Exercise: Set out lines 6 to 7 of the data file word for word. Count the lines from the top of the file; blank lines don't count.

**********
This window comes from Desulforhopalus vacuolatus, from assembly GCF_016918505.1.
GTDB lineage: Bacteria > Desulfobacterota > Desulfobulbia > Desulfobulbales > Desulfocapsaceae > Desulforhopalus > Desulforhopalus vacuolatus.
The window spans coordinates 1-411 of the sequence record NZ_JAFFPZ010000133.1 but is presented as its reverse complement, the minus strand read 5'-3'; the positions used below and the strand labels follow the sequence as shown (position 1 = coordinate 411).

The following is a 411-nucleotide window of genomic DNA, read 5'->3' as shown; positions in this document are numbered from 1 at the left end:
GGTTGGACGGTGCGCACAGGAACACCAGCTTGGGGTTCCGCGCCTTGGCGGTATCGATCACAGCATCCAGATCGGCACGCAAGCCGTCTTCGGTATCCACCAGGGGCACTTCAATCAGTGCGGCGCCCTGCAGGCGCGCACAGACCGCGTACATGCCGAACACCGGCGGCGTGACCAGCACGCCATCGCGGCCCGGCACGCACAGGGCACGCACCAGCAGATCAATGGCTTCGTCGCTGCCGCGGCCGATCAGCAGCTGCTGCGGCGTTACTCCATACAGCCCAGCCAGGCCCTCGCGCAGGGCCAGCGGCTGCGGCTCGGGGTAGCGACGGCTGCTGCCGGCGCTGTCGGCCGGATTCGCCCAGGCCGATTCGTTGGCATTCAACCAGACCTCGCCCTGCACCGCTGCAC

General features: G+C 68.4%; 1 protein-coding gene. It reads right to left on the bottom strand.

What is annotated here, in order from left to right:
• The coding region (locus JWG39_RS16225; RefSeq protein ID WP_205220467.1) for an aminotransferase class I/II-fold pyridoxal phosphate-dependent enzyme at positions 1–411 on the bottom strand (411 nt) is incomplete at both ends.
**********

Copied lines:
General features: G+C 68.4%; 1 protein-coding gene. It reads right to left on the bottom strand.

What is annotated here, in order from left to right: